Hole in the Moon

Uri Zohar
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Uri Zohar, based on a script by Amos Kenan – 1964

Three years before Heffner conducted his pioneering cinematic experiment, in 1964, Uri Zohar’s momentous groundbreaking film, Hole in the Moon, came out and cemented its status as the great, single most influential harbinger of Israeli avantgarde film. Philosopher Søren Kierkegaard once wrote, “He who truly seeks to toil, shall give birth anew to his father, his maker.” With that in mind, Hole in the Moon was indeed a colossal, onetime explosion of courage, talent, and passion that not only “gave birth” to a new Israeli film – but to a whole new era of Israeli film.

It is a film that feeds on inspiration, being that it is chiefly a parody of various film genres with an emphasis on local, nationalist film, i.e. Zionist, collectivist, heroic cinema. It sought to challenge the conventional use of expressive film elements (directing approach, cinematography, writing, editing, and acting) and instead introduce a novel, revolutionary approach to how one might employ them, influenced by innovative directors who were part of the burgeoning New Wave movement such as Godard, Antonioni, and Pasolini (the latter of whom was also a renowned, highly-regarded poet and author.)

“The fundamental difference is between a cinema of prose and a cinema of poetry,” ruled Pasolini. As such, it is not hard to establish the school of thought to which Zohar’s film belongs. A wide range of cultural icons rose to the occasion and surrendered their soul to this new (cinematic) science being established before their very eyes, that was – and remains – far greater than the sum of its stars who, indeed, were a formidable cast of A-listers including Uri Zohar, Shaike Ophir, Dahn Ben Amotz, Shoshana (Shoshik) Shani-Lavie, Arik Lavie, Israel Gurion, Zaharira Harifai, Shlomo Vishinsky, and Yechezkel Ish Kasit (to name but a few).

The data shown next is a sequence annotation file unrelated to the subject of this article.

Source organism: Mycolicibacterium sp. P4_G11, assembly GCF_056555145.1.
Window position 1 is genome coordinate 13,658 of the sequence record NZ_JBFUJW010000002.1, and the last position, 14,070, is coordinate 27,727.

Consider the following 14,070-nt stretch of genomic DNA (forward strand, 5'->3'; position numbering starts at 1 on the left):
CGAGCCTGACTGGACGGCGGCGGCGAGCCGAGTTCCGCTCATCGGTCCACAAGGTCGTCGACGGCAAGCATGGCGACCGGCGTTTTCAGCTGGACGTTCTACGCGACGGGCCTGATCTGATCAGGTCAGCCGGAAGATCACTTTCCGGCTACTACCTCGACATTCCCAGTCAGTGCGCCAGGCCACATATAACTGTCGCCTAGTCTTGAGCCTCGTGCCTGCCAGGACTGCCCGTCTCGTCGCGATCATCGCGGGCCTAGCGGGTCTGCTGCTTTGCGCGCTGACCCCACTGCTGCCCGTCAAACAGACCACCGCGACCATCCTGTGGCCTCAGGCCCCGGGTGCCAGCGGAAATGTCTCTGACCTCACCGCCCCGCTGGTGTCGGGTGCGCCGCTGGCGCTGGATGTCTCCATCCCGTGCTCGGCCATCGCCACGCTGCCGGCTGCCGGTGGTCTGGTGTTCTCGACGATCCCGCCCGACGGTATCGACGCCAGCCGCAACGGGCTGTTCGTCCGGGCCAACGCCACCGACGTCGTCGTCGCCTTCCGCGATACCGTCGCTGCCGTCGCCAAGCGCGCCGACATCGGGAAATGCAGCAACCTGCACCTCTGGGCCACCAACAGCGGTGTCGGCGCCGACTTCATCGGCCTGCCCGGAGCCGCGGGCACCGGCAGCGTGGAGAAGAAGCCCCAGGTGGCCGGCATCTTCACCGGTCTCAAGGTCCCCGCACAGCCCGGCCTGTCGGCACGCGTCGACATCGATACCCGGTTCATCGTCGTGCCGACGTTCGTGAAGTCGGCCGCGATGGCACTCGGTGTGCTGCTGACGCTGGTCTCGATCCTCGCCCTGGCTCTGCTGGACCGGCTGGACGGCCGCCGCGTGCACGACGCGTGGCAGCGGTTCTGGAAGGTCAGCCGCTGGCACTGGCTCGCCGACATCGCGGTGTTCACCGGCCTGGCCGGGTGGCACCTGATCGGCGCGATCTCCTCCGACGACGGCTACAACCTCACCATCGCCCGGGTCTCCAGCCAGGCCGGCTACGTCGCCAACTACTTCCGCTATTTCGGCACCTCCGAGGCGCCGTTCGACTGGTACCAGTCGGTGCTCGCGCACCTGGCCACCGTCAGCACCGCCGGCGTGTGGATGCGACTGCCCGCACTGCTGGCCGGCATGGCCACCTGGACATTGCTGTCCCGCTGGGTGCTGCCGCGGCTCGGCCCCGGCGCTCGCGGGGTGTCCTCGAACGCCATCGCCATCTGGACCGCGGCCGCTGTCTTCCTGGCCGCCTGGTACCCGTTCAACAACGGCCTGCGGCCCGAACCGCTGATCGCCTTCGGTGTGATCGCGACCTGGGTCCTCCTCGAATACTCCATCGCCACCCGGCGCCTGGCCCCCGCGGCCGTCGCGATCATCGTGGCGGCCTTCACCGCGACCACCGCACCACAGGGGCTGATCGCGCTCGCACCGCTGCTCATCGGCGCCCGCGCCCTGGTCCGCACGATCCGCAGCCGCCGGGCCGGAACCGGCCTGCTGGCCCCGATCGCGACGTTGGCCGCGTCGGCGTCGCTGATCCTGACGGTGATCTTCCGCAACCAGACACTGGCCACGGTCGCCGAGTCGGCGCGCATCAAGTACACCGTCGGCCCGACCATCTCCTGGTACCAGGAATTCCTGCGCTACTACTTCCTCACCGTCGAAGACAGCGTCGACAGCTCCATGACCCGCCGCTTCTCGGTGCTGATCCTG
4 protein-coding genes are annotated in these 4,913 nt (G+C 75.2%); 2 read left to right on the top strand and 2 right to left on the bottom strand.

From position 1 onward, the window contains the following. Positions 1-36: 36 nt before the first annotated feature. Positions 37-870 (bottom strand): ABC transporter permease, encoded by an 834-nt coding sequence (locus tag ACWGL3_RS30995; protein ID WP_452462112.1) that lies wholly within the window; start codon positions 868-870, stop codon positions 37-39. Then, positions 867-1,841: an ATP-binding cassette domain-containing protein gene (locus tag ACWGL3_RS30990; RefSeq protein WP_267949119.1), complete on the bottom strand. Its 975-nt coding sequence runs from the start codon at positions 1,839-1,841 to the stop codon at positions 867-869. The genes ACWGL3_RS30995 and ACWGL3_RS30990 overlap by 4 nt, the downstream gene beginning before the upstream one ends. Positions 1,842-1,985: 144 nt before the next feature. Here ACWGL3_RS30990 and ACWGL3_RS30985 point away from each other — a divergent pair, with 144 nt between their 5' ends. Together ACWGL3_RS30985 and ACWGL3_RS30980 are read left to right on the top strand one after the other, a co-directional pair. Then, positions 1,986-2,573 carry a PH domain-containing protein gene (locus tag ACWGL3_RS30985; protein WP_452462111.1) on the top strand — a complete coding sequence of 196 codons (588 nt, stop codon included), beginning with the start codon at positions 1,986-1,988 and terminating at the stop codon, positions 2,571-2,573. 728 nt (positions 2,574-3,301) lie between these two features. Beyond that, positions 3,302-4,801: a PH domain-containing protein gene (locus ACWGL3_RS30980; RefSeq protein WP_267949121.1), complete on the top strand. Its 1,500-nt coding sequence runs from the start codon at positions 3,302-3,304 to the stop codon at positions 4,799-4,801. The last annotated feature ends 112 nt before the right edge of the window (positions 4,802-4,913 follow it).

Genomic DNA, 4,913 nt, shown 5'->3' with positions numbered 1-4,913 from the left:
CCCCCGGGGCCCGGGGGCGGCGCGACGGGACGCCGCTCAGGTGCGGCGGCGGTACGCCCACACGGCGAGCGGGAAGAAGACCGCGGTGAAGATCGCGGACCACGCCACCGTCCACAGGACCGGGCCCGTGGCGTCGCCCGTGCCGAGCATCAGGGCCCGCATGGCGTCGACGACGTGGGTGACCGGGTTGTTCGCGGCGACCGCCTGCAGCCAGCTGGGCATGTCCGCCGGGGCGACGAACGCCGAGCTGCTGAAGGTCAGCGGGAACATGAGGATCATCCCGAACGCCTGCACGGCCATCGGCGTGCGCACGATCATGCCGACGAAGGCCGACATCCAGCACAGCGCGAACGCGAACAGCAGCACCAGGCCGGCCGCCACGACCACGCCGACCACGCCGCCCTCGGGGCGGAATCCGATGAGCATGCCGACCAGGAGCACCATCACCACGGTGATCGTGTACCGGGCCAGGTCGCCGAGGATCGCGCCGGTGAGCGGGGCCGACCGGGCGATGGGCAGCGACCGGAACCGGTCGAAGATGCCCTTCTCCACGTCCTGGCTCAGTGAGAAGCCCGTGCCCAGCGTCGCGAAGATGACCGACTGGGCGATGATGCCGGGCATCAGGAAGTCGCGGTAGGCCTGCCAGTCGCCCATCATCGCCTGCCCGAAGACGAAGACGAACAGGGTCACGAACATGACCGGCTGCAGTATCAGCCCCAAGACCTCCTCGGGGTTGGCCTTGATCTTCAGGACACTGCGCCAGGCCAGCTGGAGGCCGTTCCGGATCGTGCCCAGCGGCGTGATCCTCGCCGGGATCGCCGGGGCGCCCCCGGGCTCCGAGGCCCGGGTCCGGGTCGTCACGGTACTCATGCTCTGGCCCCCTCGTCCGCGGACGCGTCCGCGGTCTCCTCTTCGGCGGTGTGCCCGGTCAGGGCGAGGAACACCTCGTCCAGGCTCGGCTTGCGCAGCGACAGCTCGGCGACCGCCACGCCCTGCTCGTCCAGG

Hole in the Moon is an Ars-poetic film, starring the language of cinema, itself, as its main protagonist. It is teeming with homages galore, packed with pastiches, and heaped with references demanding that one have knowledge of the history of the film medium. Combined, all of these elements go towards cementing the film’s historical status as the most delectable elitist delight to those in the know. Having said that, one would struggle to accuse Zohar of elitism. Zohar was every bit the entertainer as he was the artist and craved the masses’ attention like oxygen. This versatile quality was an inextricable part of the rare charisma he had been gifted, as someone who knew how to soar high enough to punch a hole through the moon – but also how to get back down and play the whole thing for a laugh.

“Who’s the one overseeing everything here on the frontline, is that me or you?” Avraham Heffner asks Uri Zohar (or rather, Schkolnik – his character), in a brilliant scene that features an intoxicating mix of subtext and nonsense, buffoonery and sheer genius.

Courtesy of Shoval Films.

Hole in the Moon is available for online streaming on the Israel Film Archive website. Click to watch.

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